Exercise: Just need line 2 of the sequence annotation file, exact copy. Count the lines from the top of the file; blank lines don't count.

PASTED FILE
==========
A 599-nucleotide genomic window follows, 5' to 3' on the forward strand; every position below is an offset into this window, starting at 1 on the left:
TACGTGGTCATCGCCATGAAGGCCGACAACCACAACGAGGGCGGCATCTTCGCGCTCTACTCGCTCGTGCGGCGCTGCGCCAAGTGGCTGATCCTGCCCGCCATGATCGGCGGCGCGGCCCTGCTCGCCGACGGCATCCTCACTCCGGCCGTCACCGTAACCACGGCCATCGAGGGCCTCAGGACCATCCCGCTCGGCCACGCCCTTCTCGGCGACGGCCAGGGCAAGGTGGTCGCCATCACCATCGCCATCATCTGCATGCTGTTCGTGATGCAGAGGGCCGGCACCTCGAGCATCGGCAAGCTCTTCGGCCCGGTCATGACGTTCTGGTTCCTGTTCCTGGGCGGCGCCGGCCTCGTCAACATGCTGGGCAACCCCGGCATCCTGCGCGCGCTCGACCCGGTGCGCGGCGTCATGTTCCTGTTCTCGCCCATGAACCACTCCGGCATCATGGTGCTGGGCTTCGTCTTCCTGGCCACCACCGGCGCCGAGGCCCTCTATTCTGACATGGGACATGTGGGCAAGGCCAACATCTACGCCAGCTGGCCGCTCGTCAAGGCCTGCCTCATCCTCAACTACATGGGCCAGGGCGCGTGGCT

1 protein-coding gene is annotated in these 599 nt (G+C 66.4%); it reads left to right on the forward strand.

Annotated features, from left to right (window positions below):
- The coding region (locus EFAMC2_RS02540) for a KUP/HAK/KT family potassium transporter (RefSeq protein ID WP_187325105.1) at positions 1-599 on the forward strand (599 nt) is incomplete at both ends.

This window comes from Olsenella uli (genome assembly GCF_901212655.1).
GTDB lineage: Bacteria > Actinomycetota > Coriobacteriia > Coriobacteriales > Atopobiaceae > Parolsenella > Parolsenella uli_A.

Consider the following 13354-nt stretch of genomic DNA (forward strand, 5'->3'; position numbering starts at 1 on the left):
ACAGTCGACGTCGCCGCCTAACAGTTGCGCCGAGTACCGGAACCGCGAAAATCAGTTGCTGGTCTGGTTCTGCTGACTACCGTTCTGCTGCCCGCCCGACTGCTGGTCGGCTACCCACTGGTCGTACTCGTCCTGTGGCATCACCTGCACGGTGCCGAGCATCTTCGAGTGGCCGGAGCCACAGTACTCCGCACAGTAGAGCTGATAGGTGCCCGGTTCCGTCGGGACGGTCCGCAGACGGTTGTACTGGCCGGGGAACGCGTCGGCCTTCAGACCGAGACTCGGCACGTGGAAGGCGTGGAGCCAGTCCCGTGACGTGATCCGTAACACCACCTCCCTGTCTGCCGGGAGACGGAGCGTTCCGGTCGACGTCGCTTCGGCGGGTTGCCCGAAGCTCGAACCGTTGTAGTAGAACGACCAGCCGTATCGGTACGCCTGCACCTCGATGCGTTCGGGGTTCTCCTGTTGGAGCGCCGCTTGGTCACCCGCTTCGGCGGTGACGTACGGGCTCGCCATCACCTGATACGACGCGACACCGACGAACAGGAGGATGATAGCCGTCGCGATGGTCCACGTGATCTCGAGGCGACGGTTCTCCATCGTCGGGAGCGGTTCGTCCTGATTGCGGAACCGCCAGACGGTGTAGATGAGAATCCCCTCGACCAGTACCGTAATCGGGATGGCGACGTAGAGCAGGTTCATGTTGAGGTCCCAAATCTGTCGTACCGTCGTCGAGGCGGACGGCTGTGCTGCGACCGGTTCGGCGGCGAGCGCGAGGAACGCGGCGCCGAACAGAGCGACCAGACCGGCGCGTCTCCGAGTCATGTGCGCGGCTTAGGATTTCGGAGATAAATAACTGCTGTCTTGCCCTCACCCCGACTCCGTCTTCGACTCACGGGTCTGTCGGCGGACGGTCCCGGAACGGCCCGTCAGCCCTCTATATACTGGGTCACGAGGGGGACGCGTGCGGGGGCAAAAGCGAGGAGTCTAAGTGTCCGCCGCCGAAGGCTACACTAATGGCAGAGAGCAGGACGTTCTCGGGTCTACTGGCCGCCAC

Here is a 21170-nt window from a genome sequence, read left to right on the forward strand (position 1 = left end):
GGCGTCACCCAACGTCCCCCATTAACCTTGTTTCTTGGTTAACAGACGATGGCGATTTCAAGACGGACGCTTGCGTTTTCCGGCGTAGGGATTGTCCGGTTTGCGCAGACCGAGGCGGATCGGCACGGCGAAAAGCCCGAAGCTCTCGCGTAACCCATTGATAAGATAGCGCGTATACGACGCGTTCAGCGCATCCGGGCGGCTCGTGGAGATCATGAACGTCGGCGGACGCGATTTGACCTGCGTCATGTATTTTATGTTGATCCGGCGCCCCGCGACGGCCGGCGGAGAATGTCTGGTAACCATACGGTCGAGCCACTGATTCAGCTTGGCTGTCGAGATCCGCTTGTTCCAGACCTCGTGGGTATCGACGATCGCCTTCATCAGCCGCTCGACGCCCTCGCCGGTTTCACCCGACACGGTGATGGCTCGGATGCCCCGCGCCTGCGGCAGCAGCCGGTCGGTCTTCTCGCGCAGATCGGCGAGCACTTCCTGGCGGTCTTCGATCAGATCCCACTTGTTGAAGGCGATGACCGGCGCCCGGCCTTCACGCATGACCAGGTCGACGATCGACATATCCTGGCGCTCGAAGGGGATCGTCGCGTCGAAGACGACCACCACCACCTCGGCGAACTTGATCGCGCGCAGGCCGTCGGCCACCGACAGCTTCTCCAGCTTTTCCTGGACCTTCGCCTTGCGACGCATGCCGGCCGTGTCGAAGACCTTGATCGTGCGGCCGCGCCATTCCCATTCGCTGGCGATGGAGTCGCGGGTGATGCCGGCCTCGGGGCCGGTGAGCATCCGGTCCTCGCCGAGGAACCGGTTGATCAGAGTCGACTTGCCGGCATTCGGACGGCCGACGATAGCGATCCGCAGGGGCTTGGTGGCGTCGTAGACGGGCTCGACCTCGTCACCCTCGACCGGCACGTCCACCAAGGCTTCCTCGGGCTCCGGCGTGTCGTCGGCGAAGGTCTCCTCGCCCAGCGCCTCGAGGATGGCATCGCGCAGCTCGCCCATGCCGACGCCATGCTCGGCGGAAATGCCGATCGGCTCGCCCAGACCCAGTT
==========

TACGTGGTCATCGCCATGAAGGCCGACAACCACAACGAGGGCGGCATCTTCGCGCTCTACTCGCTCGTGCGGCGCTGCGCCAAGTGGCTGATCCTGCCCGCCATGATCGGCGGCGCGGCCCTGCTCGCCGACGGCATCCTCACTCCGGCCGTCACCGTAACCACGGCCATCGAGGGCCTCAGGACCATCCCGCTCGGCCACGCCCTTCTCGGCGACGGCCAGGGCAAGGTGGTCGCCATCACCATCGCCATCATCTGCATGCTGTTCGTGATGCAGAGGGCCGGCACCTCGAGCATCGGCAAGCTCTTCGGCCCGGTCATGACGTTCTGGTTCCTGTTCCTGGGCGGCGCCGGCCTCGTCAACATGCTGGGCAACCCCGGCATCCTGCGCGCGCTCGACCCGGTGCGCGGCGTCATGTTCCTGTTCTCGCCCATGAACCACTCCGGCATCATGGTGCTGGGCTTCGTCTTCCTGGCCACCACCGGCGCCGAGGCCCTCTATTCTGACATGGGACATGTGGGCAAGGCCAACATCTACGCCAGCTGGCCGCTCGTCAAGGCCTGCCTCATCCTCAACTACATGGGCCAGGGCGCGTGGCT